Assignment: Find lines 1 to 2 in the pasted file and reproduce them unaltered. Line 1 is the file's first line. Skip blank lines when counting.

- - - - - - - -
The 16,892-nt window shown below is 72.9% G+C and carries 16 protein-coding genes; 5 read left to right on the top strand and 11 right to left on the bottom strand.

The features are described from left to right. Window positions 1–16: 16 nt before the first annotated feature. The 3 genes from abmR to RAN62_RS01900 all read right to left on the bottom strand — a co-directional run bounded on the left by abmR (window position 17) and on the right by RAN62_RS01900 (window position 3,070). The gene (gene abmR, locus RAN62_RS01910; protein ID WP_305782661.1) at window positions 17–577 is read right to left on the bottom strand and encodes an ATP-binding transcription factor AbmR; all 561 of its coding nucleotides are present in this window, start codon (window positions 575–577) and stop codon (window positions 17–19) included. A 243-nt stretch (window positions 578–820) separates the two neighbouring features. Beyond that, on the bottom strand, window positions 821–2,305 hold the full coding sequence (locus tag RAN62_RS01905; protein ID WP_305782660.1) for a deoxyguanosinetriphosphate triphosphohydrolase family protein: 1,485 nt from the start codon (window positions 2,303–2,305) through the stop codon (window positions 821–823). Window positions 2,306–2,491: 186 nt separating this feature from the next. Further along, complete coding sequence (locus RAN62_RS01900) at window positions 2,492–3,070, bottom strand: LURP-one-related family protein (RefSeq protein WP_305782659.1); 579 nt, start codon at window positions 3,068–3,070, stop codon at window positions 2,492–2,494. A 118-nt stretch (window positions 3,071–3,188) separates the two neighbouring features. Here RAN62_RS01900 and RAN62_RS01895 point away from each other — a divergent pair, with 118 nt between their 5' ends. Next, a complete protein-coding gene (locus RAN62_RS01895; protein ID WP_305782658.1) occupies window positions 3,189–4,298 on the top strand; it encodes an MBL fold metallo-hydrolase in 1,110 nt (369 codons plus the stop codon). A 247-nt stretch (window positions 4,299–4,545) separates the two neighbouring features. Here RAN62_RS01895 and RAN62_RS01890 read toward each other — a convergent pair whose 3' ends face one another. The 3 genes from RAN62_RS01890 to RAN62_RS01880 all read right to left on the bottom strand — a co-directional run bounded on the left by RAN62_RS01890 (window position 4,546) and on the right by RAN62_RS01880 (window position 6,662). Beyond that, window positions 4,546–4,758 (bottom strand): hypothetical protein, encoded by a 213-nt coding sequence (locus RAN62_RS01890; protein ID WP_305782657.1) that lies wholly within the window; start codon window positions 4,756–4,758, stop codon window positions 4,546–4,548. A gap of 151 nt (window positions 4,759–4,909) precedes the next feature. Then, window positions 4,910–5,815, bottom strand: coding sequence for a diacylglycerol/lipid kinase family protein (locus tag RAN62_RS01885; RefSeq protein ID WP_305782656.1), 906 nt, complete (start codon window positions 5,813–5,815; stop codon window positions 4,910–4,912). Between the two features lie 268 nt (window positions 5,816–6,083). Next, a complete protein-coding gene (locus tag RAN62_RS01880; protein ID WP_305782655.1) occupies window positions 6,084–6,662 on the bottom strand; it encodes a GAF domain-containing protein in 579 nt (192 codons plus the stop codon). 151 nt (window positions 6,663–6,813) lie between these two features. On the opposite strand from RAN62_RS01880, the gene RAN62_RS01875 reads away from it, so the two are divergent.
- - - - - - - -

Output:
The 16,892-nt window shown below is 72.9% G+C and carries 16 protein-coding genes; 5 read left to right on the top strand and 11 right to left on the bottom strand.

The features are described from left to right. Window positions 1–16: 16 nt before the first annotated feature. The 3 genes from abmR to RAN62_RS01900 all read right to left on the bottom strand — a co-directional run bounded on the left by abmR (window position 17) and on the right by RAN62_RS01900 (window position 3,070). The gene (gene abmR, locus RAN62_RS01910; protein ID WP_305782661.1) at window positions 17–577 is read right to left on the bottom strand and encodes an ATP-binding transcription factor AbmR; all 561 of its coding nucleotides are present in this window, start codon (window positions 575–577) and stop codon (window positions 17–19) included. A 243-nt stretch (window positions 578–820) separates the two neighbouring features. Beyond that, on the bottom strand, window positions 821–2,305 hold the full coding sequence (locus tag RAN62_RS01905; protein ID WP_305782660.1) for a deoxyguanosinetriphosphate triphosphohydrolase family protein: 1,485 nt from the start codon (window positions 2,303–2,305) through the stop codon (window positions 821–823). Window positions 2,306–2,491: 186 nt separating this feature from the next. Further along, complete coding sequence (locus RAN62_RS01900) at window positions 2,492–3,070, bottom strand: LURP-one-related family protein (RefSeq protein WP_305782659.1); 579 nt, start codon at window positions 3,068–3,070, stop codon at window positions 2,492–2,494. A 118-nt stretch (window positions 3,071–3,188) separates the two neighbouring features. Here RAN62_RS01900 and RAN62_RS01895 point away from each other — a divergent pair, with 118 nt between their 5' ends. Next, a complete protein-coding gene (locus RAN62_RS01895; protein ID WP_305782658.1) occupies window positions 3,189–4,298 on the top strand; it encodes an MBL fold metallo-hydrolase in 1,110 nt (369 codons plus the stop codon). A 247-nt stretch (window positions 4,299–4,545) separates the two neighbouring features. Here RAN62_RS01895 and RAN62_RS01890 read toward each other — a convergent pair whose 3' ends face one another. The 3 genes from RAN62_RS01890 to RAN62_RS01880 all read right to left on the bottom strand — a co-directional run bounded on the left by RAN62_RS01890 (window position 4,546) and on the right by RAN62_RS01880 (window position 6,662). Beyond that, window positions 4,546–4,758 (bottom strand): hypothetical protein, encoded by a 213-nt coding sequence (locus RAN62_RS01890; protein ID WP_305782657.1) that lies wholly within the window; start codon window positions 4,756–4,758, stop codon window positions 4,546–4,548. A gap of 151 nt (window positions 4,759–4,909) precedes the next feature. Then, window positions 4,910–5,815, bottom strand: coding sequence for a diacylglycerol/lipid kinase family protein (locus tag RAN62_RS01885; RefSeq protein ID WP_305782656.1), 906 nt, complete (start codon window positions 5,813–5,815; stop codon window positions 4,910–4,912). Between the two features lie 268 nt (window positions 5,816–6,083). Next, a complete protein-coding gene (locus tag RAN62_RS01880; protein ID WP_305782655.1) occupies window positions 6,084–6,662 on the bottom strand; it encodes a GAF domain-containing protein in 579 nt (192 codons plus the stop codon). 151 nt (window positions 6,663–6,813) lie between these two features. On the opposite strand from RAN62_RS01880, the gene RAN62_RS01875 reads away from it, so the two are divergent.